A metaphor is a glorious thing,
A diamond ring,
The first day of summer
A metaphor is a breath of fresh air,
Chicks dig, dig, d-i-g, dig, dig metaphors,
Metaphors are scraps of resemblance that tie us down. Ted Nelson
Let’s talk about the Singularity.
The Singularity is the closest thing to a religion for a large number of people who self-identify as ‘geeks’ at the moment. It’s also an idea which has been widely publicised in the last couple of weeks with the Singularity Summit having acheived some mainstream media coverage. The Singularity also *matters*, because it’s something that is believed in, to a greater or lesser extent, by a large number of tech billionaires – people who have actual influence and power.
The Singularity is a term taken from a science fiction story, and has a variety of meanings – almost one for every ‘Singulatarian’, but roughly speaking they all believe that “The Unity of Nanoscience, Biotechnology, Information Technology and Cognitive Science” (to borrow from the title of a book I’m currently reading ) will lead to humanity becoming gods.
That’s not an exaggeration. The basic belief of Singulatarians is that at some point in the future, we will have enough knowledge of biology, computing and nanotech that we can make ourselves immortal, upload our minds to tiny nanotech computers which will then take over the entire universe, turning it into computronium. We would then become immortal omniscient gods in a virtual reality indistinguishable from the real thing, except that it would be geared entirely to our personal happiness. There is another theory which states that this has already happened.
The timescale of this is, of course, disputed. At one end is Ray Kurzweil, stupid person and author of the moronic The Singularity Is Near, who argues due to his ability to draw a straight line that by the year 2010 “computers will disappear as distinct physical objects, with displays built in our eyeglasses and electronics woven into our clothing” (three months to go. I hope I can afford new glasses and clothes before Christmas) and that we will all become immortal gods within his lifetime. Kurzweil is regarded as one of the greatest futurists of our time, and billionaire technologists fawn on his every word.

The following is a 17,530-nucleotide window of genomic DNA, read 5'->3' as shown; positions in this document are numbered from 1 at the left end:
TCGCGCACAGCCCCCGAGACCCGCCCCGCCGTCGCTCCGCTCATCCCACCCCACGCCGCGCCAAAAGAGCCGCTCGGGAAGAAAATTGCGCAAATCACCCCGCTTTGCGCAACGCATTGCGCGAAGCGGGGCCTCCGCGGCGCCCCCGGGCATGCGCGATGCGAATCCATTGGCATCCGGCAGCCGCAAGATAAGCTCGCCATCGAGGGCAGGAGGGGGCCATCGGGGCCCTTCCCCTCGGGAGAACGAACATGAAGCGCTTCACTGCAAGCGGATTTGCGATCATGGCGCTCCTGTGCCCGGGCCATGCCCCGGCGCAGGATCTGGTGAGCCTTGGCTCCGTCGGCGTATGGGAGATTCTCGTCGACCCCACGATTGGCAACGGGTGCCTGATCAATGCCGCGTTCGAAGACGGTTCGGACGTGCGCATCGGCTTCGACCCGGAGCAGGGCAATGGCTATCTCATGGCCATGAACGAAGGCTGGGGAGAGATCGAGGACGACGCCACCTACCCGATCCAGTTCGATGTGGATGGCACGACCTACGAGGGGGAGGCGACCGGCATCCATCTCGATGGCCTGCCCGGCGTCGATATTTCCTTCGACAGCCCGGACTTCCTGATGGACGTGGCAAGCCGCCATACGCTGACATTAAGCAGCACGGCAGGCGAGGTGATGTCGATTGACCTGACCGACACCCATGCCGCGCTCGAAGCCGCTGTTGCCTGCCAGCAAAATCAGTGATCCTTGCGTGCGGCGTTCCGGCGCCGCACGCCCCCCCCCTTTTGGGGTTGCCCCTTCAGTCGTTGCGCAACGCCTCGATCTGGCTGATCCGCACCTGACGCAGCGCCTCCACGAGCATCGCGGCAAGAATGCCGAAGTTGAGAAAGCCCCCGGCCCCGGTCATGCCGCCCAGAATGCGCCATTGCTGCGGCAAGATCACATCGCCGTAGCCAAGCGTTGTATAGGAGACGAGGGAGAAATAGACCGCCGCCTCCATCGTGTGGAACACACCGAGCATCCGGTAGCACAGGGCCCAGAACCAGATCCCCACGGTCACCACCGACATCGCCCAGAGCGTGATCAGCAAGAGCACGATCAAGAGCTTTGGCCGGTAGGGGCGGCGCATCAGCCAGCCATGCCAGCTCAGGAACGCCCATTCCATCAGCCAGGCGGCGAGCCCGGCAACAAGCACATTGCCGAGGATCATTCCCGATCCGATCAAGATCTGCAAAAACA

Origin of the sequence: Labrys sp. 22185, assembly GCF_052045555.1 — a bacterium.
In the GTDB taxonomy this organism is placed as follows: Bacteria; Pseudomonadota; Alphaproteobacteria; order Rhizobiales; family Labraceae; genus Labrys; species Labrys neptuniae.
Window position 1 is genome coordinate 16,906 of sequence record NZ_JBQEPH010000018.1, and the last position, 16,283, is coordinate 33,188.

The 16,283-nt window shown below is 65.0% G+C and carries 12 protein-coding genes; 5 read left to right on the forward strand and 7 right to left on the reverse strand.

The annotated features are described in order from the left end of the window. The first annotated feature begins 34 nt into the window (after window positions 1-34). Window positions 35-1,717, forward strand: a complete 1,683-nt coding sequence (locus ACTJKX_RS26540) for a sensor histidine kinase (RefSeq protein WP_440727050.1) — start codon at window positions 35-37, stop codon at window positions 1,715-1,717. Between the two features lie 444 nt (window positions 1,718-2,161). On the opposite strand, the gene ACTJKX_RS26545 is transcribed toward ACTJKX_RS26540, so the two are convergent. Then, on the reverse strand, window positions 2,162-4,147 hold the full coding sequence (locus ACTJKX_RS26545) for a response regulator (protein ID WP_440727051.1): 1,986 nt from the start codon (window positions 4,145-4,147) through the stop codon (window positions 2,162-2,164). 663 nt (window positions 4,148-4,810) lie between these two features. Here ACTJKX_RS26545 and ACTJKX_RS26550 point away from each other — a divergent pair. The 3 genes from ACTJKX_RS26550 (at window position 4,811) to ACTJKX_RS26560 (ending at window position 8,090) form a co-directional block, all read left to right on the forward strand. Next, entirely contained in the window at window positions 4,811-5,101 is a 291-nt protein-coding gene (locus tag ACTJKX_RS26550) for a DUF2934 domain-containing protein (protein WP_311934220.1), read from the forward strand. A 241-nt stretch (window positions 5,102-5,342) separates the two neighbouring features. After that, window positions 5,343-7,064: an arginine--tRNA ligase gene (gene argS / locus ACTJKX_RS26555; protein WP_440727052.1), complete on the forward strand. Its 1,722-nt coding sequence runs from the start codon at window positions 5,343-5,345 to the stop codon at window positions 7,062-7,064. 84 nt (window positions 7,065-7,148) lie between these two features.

At the other extreme is eccentric right-wing astrophysicist Frank Tipler, who also thinks this will happen, but believes it will take about fifteen billion years for us to become immortal, omniscient and omnipotent. Also, while Kurzweil bases his argument on drawing lines (and not even very accurate lines – I’m not usually a particular fan of P.Z. Myers, but I was very pleased to see that blog post from last year, because it saved me having to write the exact same thing), Tipler’s argument (in his fascinating The Physics Of Immortality (apparently out of print) and his frankly barking Physics of Christianity, but first put forward in The Anthropic Cosmological Principle , which is also the most sensible explanation) is based on known physics and makes testable predictions. However, unlike Kurzweil, Tipler also identifies the end result of his speculations with the Christian God, so he’s regarded as a crank, rather than an eminent futurist. (He *is* a crank, as anyone who reads his recent work, like this paper arguing that Obama is evil because of the existence of the luminiferous aether and the arguments put forward against abortion by the film Starship Troopers, will recognise, but he’s less so than Kurzweil). Tipler also argues that his Singularity will be an actual physical singularity – the universe will be condensed to a single point he calls the Omega Point.
Now, these ideas are actually inordinately appealing, to me at least. I like the idea of becoming an immortal, omniscient superintelligent superbeing living in a universe which exists solely for my pleasure. That sounds like a good thing to me. And I’m probably far more likely to want the Singularity to be true than the average person, because I’m not especially attached to my body. I’m balding, asthmatic, dyspraxic, overweight, have migraines and mild psoriasis, and have various sensory issues, the combination of which means that most of the time the closest i get to physical pleasure is ‘in less discomfort’. Upload my mind into a computer capable of processing text and music, and you’ve kept 95% of my joys in life while losing 100% of the unpleasantness. That seems like a good deal to me – especially if that computer can then simulate my mind in any body I want.
Unfortunately, I see three problems with the Singulatarian view – one technical, one poilitical, and one philosophical. All of these are surmountable, but there seems to be little evidence that any of them *will* be surmounted – or that any Singulatarians even consider these to be real problems.
This post is getting much, much longer than I thought it would, so I’m breaking it into several sections. I’m still writing the other sections as I post this, but they’ll be posted as I get them done. I won’t be replying to comments til they’re all complete.